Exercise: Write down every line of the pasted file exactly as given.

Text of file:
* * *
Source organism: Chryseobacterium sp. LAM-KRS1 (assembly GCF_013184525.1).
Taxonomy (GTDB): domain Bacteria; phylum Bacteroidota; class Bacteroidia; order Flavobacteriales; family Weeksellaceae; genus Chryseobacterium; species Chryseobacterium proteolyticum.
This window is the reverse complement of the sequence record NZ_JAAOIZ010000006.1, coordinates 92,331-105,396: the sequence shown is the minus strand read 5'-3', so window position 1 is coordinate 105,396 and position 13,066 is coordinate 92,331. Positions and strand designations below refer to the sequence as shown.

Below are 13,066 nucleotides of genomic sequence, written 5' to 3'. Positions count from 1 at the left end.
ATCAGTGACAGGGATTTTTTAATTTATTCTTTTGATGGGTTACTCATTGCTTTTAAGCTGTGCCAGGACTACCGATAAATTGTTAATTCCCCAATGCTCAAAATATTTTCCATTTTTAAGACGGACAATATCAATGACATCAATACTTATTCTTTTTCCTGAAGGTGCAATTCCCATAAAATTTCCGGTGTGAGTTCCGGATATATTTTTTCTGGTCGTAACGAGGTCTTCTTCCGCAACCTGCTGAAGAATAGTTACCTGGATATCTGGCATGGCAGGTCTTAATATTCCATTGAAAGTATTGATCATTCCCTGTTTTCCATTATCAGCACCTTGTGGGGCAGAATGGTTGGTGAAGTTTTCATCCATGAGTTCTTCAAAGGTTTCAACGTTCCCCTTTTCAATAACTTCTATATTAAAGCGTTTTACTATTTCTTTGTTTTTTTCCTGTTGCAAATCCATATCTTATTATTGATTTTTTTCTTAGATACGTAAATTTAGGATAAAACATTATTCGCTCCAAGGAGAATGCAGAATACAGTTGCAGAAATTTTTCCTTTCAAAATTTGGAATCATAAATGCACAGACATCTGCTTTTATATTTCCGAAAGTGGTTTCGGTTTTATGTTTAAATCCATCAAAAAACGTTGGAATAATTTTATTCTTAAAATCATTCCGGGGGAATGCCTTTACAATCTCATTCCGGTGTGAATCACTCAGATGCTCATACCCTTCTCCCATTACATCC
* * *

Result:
Source organism: Chryseobacterium sp. LAM-KRS1 (assembly GCF_013184525.1).
Taxonomy (GTDB): domain Bacteria; phylum Bacteroidota; class Bacteroidia; order Flavobacteriales; family Weeksellaceae; genus Chryseobacterium; species Chryseobacterium proteolyticum.
This window is the reverse complement of the sequence record NZ_JAAOIZ010000006.1, coordinates 92,331-105,396: the sequence shown is the minus strand read 5'-3', so window position 1 is coordinate 105,396 and position 13,066 is coordinate 92,331. Positions and strand designations below refer to the sequence as shown.

Below are 13,066 nucleotides of genomic sequence, written 5' to 3'. Positions count from 1 at the left end.
ATCAGTGACAGGGATTTTTTAATTTATTCTTTTGATGGGTTACTCATTGCTTTTAAGCTGTGCCAGGACTACCGATAAATTGTTAATTCCCCAATGCTCAAAATATTTTCCATTTTTAAGACGGACAATATCAATGACATCAATACTTATTCTTTTTCCTGAAGGTGCAATTCCCATAAAATTTCCGGTGTGAGTTCCGGATATATTTTTTCTGGTCGTAACGAGGTCTTCTTCCGCAACCTGCTGAAGAATAGTTACCTGGATATCTGGCATGGCAGGTCTTAATATTCCATTGAAAGTATTGATCATTCCCTGTTTTCCATTATCAGCACCTTGTGGGGCAGAATGGTTGGTGAAGTTTTCATCCATGAGTTCTTCAAAGGTTTCAACGTTCCCCTTTTCAATAACTTCTATATTAAAGCGTTTTACTATTTCTTTGTTTTTTTCCTGTTGCAAATCCATATCTTATTATTGATTTTTTTCTTAGATACGTAAATTTAGGATAAAACATTATTCGCTCCAAGGAGAATGCAGAATACAGTTGCAGAAATTTTTCCTTTCAAAATTTGGAATCATAAATGCACAGACATCTGCTTTTATATTTCCGAAAGTGGTTTCGGTTTTATGTTTAAATCCATCAAAAAACGTTGGAATAATTTTATTCTTAAAATCATTCCGGGGGAATGCCTTTACAATCTCATTCCGGTGTGAATCACTCAGATGCTCATACCCTTCTCCCATTACATCC